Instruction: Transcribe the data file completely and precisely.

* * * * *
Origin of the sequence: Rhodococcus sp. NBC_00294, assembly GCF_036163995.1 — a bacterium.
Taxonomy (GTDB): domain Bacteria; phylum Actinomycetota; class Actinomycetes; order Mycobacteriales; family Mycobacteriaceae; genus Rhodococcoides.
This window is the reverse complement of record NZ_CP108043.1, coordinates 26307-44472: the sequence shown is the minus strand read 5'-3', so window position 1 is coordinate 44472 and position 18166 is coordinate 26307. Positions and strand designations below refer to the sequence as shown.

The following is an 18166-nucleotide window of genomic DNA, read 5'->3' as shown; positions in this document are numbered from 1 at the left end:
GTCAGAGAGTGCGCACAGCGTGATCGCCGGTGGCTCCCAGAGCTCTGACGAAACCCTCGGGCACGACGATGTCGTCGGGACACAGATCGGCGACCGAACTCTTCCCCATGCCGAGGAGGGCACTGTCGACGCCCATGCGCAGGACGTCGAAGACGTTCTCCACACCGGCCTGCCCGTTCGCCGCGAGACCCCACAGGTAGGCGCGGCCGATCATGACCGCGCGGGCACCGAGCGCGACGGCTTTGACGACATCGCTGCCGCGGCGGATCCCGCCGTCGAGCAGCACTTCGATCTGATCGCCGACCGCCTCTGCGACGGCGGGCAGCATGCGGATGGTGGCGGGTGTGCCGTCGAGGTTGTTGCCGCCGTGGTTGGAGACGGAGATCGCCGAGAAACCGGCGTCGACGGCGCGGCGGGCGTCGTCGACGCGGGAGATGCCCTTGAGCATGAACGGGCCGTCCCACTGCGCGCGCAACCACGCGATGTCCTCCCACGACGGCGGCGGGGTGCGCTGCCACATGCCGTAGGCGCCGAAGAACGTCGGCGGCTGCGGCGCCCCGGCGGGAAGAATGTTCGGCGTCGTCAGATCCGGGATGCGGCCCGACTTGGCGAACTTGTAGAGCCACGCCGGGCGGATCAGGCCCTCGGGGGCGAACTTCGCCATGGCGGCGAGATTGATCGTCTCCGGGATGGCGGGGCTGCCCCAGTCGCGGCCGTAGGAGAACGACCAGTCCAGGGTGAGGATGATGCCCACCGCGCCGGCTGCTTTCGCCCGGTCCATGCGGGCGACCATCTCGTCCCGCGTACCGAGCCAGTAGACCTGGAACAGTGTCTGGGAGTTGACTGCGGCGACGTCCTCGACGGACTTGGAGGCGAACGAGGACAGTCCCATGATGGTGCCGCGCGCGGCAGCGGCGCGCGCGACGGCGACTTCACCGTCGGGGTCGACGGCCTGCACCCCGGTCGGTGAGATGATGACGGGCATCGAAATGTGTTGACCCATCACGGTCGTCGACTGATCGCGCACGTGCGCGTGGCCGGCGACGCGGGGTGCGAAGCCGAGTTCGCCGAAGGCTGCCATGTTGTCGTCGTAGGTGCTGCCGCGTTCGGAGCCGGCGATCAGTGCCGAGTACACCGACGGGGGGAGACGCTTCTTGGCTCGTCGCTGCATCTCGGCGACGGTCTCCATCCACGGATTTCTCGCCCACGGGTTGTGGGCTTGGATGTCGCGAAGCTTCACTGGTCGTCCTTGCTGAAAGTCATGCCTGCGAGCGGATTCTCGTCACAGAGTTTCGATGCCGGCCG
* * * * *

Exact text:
Origin of the sequence: Rhodococcus sp. NBC_00294, assembly GCF_036163995.1 — a bacterium.
Taxonomy (GTDB): domain Bacteria; phylum Actinomycetota; class Actinomycetes; order Mycobacteriales; family Mycobacteriaceae; genus Rhodococcoides.
This window is the reverse complement of record NZ_CP108043.1, coordinates 26307-44472: the sequence shown is the minus strand read 5'-3', so window position 1 is coordinate 44472 and position 18166 is coordinate 26307. Positions and strand designations below refer to the sequence as shown.

The following is an 18166-nucleotide window of genomic DNA, read 5'->3' as shown; positions in this document are numbered from 1 at the left end:
GTCAGAGAGTGCGCACAGCGTGATCGCCGGTGGCTCCCAGAGCTCTGACGAAACCCTCGGGCACGACGATGTCGTCGGGACACAGATCGGCGACCGAACTCTTCCCCATGCCGAGGAGGGCACTGTCGACGCCCATGCGCAGGACGTCGAAGACGTTCTCCACACCGGCCTGCCCGTTCGCCGCGAGACCCCACAGGTAGGCGCGGCCGATCATGACCGCGCGGGCACCGAGCGCGACGGCTTTGACGACATCGCTGCCGCGGCGGATCCCGCCGTCGAGCAGCACTTCGATCTGATCGCCGACCGCCTCTGCGACGGCGGGCAGCATGCGGATGGTGGCGGGTGTGCCGTCGAGGTTGTTGCCGCCGTGGTTGGAGACGGAGATCGCCGAGAAACCGGCGTCGACGGCGCGGCGGGCGTCGTCGACGCGGGAGATGCCCTTGAGCATGAACGGGCCGTCCCACTGCGCGCGCAACCACGCGATGTCCTCCCACGACGGCGGCGGGGTGCGCTGCCACATGCCGTAGGCGCCGAAGAACGTCGGCGGCTGCGGCGCCCCGGCGGGAAGAATGTTCGGCGTCGTCAGATCCGGGATGCGGCCCGACTTGGCGAACTTGTAGAGCCACGCCGGGCGGATCAGGCCCTCGGGGGCGAACTTCGCCATGGCGGCGAGATTGATCGTCTCCGGGATGGCGGGGCTGCCCCAGTCGCGGCCGTAGGAGAACGACCAGTCCAGGGTGAGGATGATGCCCACCGCGCCGGCTGCTTTCGCCCGGTCCATGCGGGCGACCATCTCGTCCCGCGTACCGAGCCAGTAGACCTGGAACAGTGTCTGGGAGTTGACTGCGGCGACGTCCTCGACGGACTTGGAGGCGAACGAGGACAGTCCCATGATGGTGCCGCGCGCGGCAGCGGCGCGCGCGACGGCGACTTCACCGTCGGGGTCGACGGCCTGCACCCCGGTCGGTGAGATGATGACGGGCATCGAAATGTGTTGACCCATCACGGTCGTCGACTGATCGCGCACGTGCGCGTGGCCGGCGACGCGGGGTGCGAAGCCGAGTTCGCCGAAGGCTGCCATGTTGTCGTCGTAGGTGCTGCCGCGTTCGGAGCCGGCGATCAGTGCCGAGTACACCGACGGGGGGAGACGCTTCTTGGCTCGTCGCTGCATCTCGGCGACGGTCTCCATCCACGGATTTCTCGCCCACGGGTTGTGGGCTTGGATGTCGCGAAGCTTCACTGGTCGTCCTTGCTGAAAGTCATGCCTGCGAGCGGATTCTCGTCACAGAGTTTCGATGCCGGCCG